Weird and Wonderful: A Trilogy of Camp

Hello everyone! My name is Harper, and I’m glad to be back writing “Weird and Wonderful” after a long break. This year, I want to continue sharing films, music, shows, and more that are outside the mainstream. For my first post this semester, here are three out-of-the-box films I watched over summer and fall that I highly recommend.


The Stuff (1985) directed by Larry Cohen

Are you eating it…or is it eating you?

Within the first five minutes of The Stuff, a wandering man finds mysterious white goop on the ground, leans down, and eats it. This campy, satirical horror film asks the questions that’s on everyone’s mind: what if ice cream was evil? Over the course of its tight 87 minute runtime, we follow Jason (Scott Bloom), a young boy whose family has fallen prey to an addicting dessert that crawls in the night. Joining forces with former FBI agent Mo Rutherford (Michael Moriarty) and ad executive Nicole (Andrea Marcovicci), the three set out to stop The Stuff at its source with the help of some wacky sidekicks. I can only describe this film as “David Cronenberg meets The Blob — if the titular blob was a delicious, national sensation”. At its core, The Stuff is a brilliant satire of American consumerism that will leave you absolutely dumbfounded.


The Wizard (1989) directed by Todd Holland

I love the Power Glove, it’s so bad.

The first half of The Wizard‘s plot sounds like a drama: Jimmy Woods (Luke Edwards) suffers from PTSD after a family death, so he and his brother Corey (Fred Savage) journey cross-country to California. On the way, they pick up young drifter Haley (Jenny Lewis), who witnesses Jimmy’s gaming prowess and encourages him to enter a Nintendo tournament. That’s right, this film is actually one big, cheesy Nintendo ad, specifically for Super Mario Bros. 3. Hilariously overt product placement and a bizarre series of events for a gaggle of children will fill you with a sense of wonder at how this movie was ever popular, but its charm will win you over at its heartwarming conclusion. This film also has an insane easter egg for those with a keen eye: near the end, an uncredited young Toby Maguire can be seen in the background — and I think that’s all the motivation you need.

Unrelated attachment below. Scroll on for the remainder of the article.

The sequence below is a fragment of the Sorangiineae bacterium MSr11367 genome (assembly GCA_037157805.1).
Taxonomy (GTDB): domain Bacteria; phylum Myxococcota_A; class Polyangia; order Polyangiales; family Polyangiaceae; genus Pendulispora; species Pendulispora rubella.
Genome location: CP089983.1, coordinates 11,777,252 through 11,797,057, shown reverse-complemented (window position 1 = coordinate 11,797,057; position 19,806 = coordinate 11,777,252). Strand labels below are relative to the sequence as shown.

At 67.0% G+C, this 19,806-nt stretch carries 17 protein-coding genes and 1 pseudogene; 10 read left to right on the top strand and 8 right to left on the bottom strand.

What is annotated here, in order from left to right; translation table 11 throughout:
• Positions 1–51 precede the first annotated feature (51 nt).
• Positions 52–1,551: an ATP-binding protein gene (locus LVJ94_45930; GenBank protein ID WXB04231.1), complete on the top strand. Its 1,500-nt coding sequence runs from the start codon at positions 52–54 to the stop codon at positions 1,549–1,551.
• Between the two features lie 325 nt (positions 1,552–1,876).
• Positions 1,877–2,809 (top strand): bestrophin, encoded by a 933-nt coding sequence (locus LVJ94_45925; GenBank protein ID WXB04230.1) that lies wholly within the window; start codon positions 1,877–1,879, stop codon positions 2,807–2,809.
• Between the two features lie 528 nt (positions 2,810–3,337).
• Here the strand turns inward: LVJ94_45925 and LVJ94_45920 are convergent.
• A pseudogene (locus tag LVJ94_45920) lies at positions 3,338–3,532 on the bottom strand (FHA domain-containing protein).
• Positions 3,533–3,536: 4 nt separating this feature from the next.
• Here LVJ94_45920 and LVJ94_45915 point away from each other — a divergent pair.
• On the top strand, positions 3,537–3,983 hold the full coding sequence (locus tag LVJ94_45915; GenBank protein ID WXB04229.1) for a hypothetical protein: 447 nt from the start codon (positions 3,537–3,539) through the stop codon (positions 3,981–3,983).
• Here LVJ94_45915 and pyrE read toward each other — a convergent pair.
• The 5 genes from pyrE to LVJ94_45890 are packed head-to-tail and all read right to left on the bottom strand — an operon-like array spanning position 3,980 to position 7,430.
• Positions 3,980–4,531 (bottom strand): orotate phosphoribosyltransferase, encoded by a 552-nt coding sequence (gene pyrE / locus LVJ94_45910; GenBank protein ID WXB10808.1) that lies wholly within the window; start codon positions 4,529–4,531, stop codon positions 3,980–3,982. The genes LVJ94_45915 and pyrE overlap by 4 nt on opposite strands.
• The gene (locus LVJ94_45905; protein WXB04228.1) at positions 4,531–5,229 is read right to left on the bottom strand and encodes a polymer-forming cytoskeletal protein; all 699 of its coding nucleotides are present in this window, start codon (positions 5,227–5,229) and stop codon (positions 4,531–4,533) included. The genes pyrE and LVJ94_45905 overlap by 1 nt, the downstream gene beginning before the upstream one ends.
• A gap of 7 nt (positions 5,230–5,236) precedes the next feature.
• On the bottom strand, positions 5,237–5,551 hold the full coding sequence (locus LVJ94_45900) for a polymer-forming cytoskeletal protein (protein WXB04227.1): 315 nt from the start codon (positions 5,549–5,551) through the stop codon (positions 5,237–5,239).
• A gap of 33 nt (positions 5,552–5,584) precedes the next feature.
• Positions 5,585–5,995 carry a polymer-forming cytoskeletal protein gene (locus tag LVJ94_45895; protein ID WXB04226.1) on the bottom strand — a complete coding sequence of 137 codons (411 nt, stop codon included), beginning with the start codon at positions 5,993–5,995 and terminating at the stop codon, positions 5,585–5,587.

Possibly in Michigan (1983) directed by Cecelia Condit

Love shouldn’t cost an arm and a leg.

This musical horror story is only 12 minutes long, but it’s borderline indescribable. A story about two women, Sharon and Janice, who face the threat of a stalker, this is a surreal experience not for the faint of heart. The editing is unlike anything I’ve ever seen, and the musical motifs are creepier than some actual horror movies I’ve watched. The ending twist will leave you with your mouth on the floor, begging for an explanation. Possibly in Michigan is a delightfully devilish work that challenges representations of women and violence. Bonus points: the entire thing is free to watch on YouTube!



Harper Klotz

Harper Klotz is a Senior studying Creative Writing and Communication. Her column "Weird and Wonderful" is an opportunity to share the strange, unknown, and just-plain-goofy art she loves with others. Music, film, theatre, and literature are her main interests, but wherever there's something wacky, she'll be there to see it.

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